What kind of costume are you wearing for Halloween this year? Why did you pick that costume?
What is your favorite "treat" to get on Halloween? What kind of "tricks," if any, do you plan to pull this year?
Like all holidays, Halloween is full of traditions. What's your favorite Halloween tradition? Why?
Are you surprised that Halloween began as a way of warding off evil spirits? Why or why not? How would you describe the holiday as it is celebrated today?
- Have students imagine that they decided to go trick-or-treating at the last minute this year. It's too late to get a costume from the store, so they have to make their own.
- Tell them that they already know several friends who are dressing up as Dracula, Frankenstein, goblins and ghouls. They want their costume to be different, so it's time to think outside the box.
- The best solution, they decide, is to design a historically inspired costume. How they interpret this theme is up to them. They can design a costume steeped in the history of Halloween or they can pick someone famous in history and model their design after that person.
- Give students time brainstorm ideas. Then encourage them to draw a picture showing what their historically inspired Halloween costume would look like.
CUSTOMIZE THE LESSON:
This combination of stories and music from the Smithsonian Folkways collection brings you a playlist that incorporates the spooky elements of Halloween such as ghosts, skeletons, witches and monsters.
As the spooky clan makes a new appearance on the big screen, read this Smithsonian magazine article for a look back on the mystery of their longevity.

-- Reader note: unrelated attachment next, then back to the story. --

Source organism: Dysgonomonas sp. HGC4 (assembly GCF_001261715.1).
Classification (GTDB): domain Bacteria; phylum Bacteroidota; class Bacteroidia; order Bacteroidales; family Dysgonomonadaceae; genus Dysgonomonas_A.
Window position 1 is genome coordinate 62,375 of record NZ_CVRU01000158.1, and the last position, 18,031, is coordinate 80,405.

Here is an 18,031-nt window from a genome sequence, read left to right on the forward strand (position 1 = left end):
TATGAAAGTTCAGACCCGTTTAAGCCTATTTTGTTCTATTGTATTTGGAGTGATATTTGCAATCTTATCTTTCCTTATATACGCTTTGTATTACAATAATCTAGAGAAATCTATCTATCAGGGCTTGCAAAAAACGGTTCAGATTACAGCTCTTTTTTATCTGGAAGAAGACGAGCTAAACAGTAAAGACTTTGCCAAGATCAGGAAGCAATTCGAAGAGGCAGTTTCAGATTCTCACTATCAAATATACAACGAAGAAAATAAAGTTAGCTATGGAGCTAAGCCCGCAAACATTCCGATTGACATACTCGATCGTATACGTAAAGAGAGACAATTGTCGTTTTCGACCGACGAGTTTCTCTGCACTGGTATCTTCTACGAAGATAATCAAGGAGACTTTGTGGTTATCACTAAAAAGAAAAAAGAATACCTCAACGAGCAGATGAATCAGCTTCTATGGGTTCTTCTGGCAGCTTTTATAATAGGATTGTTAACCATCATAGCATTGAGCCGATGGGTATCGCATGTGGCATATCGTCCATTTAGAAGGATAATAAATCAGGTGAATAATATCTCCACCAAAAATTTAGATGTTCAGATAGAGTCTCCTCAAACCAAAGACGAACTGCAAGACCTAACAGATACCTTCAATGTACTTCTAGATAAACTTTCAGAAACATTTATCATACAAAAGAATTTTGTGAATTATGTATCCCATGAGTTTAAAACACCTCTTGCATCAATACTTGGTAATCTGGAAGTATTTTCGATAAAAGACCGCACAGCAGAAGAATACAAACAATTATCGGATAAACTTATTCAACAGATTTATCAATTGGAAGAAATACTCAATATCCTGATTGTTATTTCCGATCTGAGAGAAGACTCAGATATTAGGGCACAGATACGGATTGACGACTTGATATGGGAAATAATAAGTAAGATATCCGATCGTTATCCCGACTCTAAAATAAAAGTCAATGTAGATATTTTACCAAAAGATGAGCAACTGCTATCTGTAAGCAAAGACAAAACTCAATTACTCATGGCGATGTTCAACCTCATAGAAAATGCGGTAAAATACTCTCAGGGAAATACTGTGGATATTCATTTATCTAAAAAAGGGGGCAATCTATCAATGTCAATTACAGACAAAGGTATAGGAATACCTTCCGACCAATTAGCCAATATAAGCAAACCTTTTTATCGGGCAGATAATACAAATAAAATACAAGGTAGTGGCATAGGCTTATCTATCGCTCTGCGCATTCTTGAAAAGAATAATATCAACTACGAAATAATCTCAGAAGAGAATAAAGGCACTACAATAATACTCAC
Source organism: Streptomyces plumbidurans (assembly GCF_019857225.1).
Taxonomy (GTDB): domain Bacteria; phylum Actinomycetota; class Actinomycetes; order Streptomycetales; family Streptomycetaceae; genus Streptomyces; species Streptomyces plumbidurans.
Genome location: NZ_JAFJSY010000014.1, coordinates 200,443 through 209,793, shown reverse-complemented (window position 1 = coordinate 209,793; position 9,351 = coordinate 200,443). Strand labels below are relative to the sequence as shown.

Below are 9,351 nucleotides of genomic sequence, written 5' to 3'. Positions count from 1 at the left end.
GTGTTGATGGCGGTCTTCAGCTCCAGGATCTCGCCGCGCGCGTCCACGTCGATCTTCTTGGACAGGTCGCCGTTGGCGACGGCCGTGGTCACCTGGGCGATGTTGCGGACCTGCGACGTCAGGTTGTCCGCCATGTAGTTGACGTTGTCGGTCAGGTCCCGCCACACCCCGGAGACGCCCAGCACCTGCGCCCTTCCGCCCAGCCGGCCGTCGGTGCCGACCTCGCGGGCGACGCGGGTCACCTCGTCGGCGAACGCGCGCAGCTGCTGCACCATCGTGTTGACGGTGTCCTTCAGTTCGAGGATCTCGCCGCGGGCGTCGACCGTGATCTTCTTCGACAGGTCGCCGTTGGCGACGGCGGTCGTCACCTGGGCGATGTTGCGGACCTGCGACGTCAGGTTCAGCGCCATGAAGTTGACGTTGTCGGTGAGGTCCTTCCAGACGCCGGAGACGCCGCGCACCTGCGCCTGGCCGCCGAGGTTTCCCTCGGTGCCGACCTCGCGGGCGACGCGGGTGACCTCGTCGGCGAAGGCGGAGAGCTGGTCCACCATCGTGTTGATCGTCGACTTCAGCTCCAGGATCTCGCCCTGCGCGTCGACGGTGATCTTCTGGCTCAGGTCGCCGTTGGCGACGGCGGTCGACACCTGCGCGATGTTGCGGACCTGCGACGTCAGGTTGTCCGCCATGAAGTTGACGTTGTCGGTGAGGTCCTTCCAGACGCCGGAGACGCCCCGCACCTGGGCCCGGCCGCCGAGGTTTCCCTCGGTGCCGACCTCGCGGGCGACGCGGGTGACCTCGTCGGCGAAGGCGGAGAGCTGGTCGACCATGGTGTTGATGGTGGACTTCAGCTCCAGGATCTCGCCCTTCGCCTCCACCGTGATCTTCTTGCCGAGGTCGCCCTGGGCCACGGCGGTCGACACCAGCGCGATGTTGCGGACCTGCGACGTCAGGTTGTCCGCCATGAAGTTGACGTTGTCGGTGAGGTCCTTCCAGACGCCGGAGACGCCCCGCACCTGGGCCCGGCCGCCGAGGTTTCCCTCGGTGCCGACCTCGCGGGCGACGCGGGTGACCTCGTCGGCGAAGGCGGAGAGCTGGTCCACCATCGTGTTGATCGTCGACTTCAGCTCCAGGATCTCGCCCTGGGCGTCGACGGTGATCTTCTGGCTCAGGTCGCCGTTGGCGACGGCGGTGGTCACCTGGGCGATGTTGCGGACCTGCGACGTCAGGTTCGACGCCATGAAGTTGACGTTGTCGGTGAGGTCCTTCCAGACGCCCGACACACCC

Read this article from the Smithsonian American Art Museum to learn about a rare public display that explores the unexpected intersection between craft and forensic science.
In the spirit of Halloween, join the cultural interpreters in this video from the National Museum of the American Indian for a special storytelling session focused on scary stories told among Native families and friends. BEWARE! These stories may set your hair on end and keep you looking over your shoulder!
For centuries, inventors have been patenting technology to prevent such a nightmare from happening. Don’t believe it? Read this Smithsonian magazine article to get all the gory details.
To celebrate a cool Halloween creature—bats—invite students to explore this brief Q & A with Kristofer Helgen, curator of mammals at the National Museum of Natural History.
Read this Smithsonian magazine article to follow in the footsteps of Bram Stoker and see how his hometown inspired him to write his famous horror novel.